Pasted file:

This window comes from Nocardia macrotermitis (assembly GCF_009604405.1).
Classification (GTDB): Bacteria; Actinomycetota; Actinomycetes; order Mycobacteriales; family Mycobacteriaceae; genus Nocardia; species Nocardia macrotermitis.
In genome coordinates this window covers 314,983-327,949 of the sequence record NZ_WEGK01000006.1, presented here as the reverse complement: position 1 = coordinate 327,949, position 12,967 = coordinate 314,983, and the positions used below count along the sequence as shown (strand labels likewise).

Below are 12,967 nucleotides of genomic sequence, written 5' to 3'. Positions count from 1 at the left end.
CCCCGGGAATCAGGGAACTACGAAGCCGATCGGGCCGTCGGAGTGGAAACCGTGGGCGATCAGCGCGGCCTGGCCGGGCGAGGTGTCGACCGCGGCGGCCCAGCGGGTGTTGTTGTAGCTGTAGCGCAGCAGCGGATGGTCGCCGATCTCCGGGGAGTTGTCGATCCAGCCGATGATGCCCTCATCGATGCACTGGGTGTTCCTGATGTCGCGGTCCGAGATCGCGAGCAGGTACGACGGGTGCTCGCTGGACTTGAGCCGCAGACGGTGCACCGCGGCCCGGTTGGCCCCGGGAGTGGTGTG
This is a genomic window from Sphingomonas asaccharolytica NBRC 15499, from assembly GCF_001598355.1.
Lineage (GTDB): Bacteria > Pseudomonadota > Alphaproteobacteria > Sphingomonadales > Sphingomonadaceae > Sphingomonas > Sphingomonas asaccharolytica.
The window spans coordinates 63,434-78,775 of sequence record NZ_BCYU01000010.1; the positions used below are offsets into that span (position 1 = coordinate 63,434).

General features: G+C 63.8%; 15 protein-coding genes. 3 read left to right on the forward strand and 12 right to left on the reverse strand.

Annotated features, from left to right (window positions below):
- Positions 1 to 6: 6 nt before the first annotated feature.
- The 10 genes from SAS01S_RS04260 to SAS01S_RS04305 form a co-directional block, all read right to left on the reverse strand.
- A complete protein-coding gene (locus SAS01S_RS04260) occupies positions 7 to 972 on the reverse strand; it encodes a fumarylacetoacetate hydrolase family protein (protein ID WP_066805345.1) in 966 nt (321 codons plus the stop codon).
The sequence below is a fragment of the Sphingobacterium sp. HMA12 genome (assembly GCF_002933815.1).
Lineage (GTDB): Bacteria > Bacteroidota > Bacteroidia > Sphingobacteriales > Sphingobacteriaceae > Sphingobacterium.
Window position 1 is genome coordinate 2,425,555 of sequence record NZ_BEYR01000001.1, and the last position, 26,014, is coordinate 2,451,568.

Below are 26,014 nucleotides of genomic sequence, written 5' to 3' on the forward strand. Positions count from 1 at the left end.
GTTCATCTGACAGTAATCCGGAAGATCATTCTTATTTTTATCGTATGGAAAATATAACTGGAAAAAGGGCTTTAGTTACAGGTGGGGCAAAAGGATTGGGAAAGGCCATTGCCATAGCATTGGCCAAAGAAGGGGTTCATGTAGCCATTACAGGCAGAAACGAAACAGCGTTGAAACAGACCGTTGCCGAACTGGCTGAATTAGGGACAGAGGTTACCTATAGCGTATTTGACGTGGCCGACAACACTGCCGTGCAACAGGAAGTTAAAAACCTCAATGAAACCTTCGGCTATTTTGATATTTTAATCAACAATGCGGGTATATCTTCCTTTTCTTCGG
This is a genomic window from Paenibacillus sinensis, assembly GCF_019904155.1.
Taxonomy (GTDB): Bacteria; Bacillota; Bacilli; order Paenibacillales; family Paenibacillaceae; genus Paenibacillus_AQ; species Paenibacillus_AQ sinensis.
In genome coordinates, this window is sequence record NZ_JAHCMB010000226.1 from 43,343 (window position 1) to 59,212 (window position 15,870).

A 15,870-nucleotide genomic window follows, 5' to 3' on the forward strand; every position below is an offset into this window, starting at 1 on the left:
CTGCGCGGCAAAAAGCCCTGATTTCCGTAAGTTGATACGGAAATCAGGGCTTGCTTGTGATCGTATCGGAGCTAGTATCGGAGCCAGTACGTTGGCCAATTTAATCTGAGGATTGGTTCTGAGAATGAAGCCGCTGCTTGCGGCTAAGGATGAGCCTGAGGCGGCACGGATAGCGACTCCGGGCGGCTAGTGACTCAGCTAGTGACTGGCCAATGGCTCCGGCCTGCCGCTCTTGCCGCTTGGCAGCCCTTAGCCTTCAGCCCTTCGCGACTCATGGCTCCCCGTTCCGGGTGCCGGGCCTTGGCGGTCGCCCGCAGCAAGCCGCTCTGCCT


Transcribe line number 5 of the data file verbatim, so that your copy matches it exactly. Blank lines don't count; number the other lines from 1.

CCCCGGGAATCAGGGAACTACGAAGCCGATCGGGCCGTCGGAGTGGAAACCGTGGGCGATCAGCGCGGCCTGGCCGGGCGAGGTGTCGACCGCGGCGGCCCAGCGGGTGTTGTTGTAGCTGTAGCGCAGCAGCGGATGGTCGCCGATCTCCGGGGAGTTGTCGATCCAGCCGATGATGCCCTCATCGATGCACTGGGTGTTCCTGATGTCGCGGTCCGAGATCGCGAGCAGGTACGACGGGTGCTCGCTGGACTTGAGCCGCAGACGGTGCACCGCGGCCCGGTTGGCCCCGGGAGTGGTGTG